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eMedals-An 1882 Egypt Service Pair to the Manitoba Contingent

Item: GB4762

An 1882 Egypt Service Pair to the Manitoba Contingent

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An 1882 Egypt Service Pair to the Manitoba Contingent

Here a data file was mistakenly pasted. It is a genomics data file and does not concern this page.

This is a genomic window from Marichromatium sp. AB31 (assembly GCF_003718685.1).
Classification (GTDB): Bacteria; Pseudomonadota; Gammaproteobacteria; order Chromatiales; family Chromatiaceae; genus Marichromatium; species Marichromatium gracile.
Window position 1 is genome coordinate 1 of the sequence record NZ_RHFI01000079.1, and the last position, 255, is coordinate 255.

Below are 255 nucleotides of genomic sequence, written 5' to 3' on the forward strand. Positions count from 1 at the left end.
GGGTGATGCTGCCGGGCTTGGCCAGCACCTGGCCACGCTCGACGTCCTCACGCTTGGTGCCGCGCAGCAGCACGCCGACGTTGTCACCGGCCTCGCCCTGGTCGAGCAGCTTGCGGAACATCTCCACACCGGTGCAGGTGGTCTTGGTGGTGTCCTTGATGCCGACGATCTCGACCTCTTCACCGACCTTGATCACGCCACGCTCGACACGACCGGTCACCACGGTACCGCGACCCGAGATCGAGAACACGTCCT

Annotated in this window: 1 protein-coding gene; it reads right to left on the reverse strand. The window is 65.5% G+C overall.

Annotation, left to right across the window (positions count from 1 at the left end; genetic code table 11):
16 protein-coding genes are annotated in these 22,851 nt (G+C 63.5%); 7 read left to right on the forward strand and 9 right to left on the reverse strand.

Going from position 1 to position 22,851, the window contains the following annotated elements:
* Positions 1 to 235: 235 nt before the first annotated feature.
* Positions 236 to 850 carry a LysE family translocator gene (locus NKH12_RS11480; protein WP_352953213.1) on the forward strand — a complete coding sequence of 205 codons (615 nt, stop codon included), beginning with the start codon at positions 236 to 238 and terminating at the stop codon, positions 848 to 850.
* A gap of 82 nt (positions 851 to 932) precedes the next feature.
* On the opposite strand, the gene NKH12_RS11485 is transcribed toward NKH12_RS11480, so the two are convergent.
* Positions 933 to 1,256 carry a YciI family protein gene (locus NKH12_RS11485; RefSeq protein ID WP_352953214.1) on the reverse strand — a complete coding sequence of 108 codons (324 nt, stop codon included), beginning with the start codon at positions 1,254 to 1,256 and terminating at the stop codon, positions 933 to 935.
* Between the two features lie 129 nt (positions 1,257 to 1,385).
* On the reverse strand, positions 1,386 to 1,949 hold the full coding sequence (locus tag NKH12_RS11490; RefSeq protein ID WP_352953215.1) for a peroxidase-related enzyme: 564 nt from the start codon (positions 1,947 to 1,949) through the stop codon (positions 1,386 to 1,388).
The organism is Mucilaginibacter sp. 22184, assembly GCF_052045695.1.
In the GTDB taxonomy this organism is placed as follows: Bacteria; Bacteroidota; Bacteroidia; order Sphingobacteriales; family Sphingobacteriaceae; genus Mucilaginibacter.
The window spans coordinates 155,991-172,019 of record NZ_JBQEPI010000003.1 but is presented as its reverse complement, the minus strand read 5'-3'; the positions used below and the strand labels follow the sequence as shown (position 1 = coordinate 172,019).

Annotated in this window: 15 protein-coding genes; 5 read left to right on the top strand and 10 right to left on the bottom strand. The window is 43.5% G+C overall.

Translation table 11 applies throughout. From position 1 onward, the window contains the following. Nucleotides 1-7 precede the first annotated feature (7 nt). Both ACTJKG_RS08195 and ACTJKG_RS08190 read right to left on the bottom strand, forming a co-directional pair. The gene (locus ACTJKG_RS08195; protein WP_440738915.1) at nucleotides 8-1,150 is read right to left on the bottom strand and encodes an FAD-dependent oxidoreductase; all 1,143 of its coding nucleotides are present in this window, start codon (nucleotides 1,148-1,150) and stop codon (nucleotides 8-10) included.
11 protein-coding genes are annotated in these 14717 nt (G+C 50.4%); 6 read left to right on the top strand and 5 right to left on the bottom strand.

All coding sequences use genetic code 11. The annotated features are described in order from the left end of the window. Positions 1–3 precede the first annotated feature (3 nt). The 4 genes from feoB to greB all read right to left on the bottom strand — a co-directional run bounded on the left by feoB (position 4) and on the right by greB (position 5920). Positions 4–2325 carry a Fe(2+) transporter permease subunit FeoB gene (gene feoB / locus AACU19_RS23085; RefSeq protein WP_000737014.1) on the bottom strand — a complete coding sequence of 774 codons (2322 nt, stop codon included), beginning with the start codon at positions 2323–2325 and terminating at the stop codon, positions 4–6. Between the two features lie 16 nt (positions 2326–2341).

Egypt Medal 1882-89; The Nile 1884-85, (104 . Boatman A. McDonald. Manitoba Contgt.). Naming is officially engraved in capital large block italics, strong naming, cleaned, suspension slightly askew, good/fine. Khedives Star dated 1884-6, unnamed. Swing mounted, cleaned, very fine. Footnote: A. McDonald is confirmed on the medal rolls. Footnote: The Expedition was put under the command of General Garnet Wolseley, who had seen service in the Crimean War, Canada, the Gold Coast and southern Africa. The Expedition was composed of two officers and 43 soldiers from each British Light Cavalry Regiment. Wolseley decided that the best way of reaching Khartoum would be to ascend the Nile River. Based on his favourable experience with them during his expedition along the Red River to Fort Garry (now Winnipeg) in 1869–1870 to suppress the Red River Rebellion, Wolseley asked the Governor General of Canada, the Marquess of Lansdowne,if it would be possible to recruit a contingent of Canadian voyageurs to help him navigate the Nile. He requested that they be commanded by Lieutenant-Colonel Fred C. Denison, who had served as Wolseley’s aide-de-camp during the Red River expedition. The Prime Minister of Canada, Sir John A. Macdonald, did not object once he was assured that the voyageurs were volunteers and would be paid by the British. Denison complied and on 15 September 1884, only 24 days after the request was received, 386 voyageurs set sail for Egypt. On 7 October 1884, the Canadians reached Alexandria and headed south by a combination of river steamer and train. On 26 October 1884, the Canadians met Wolseley and his force of 5,400 soldiers at Wadi Halfa. By November they were at the first of six cataracts and began their work of ascending the rapids. The southern progress of the expedition sped up with the experienced voyageurs manning the boats. The boats that Wolseley selected were modified Royal Navy whalers. They were almost ten metres long, two metres wide and three-quarters of a metre deep, and were equipped with twelve oars, two masts and a removable rudder. The boats had the capacity for a dozen men along with enough cargo to supply them for a hundred days. In mid-November, the expedition received word from General Gordon that he could only survive the siege for another forty days. The expedition was attacked by rebels at Abu Klea and Abu Cru, but was able to repel the rebels both times. Progress up the river was slow and often the boats had to be pulled through rapids by rope from shore. At several places the strength of the current necessitated several crews pulling one boat. They settled on a method of stationing the voyageurs at difficult stretches along the river, so that each group would become familiar with a particular stretch of water. Realising that time was running out for General Gordon in Khartoum, Wolseley split his force into two columns. He sent 2,400 men by camel on a 280 km shortcut across the desert to avoid the Great Bend of the Nile and reach the city sooner. The remaining 3,000 soldiers continued up the river. The Canadians’ six-month contracts were soon to expire and they were asked to re-enlist. Though offered generous inducements, only 86 of the voyageurs, including their commander, Denison, signed up for a second six-month contract. The rest elected to return to Canada, hoping to arrive in time for the spring logging season. This did not halt the expedition, as the worst of the river was already behind them and the smaller number of soldiers travelling by river reduced the need for the Canadians. Denison and his men continued piloting the small boats up the river. General Gordon’s last entry in his journal, dated 14 December 1884, read, “Now mark this, if the Expeditionary Force, and I ask for no more than 200 men, does not come in ten days, the town may fall; and I have done my best for the honour of our country. Good bye.” On 26 January 1885, Khartoum fell to the Mahdist army of 50,000 men. At that time of year the Nile was shallow enough to cross by wading and the Mahdists were able to breach the city’s defences by attacking the poorly-defended approaches from the river. The entire garrison was slaughtered, including General Gordon. His head was cut off and delivered to the Mahdi. Two days later the relief expedition entered the city to find that they were too late. (C:30). 
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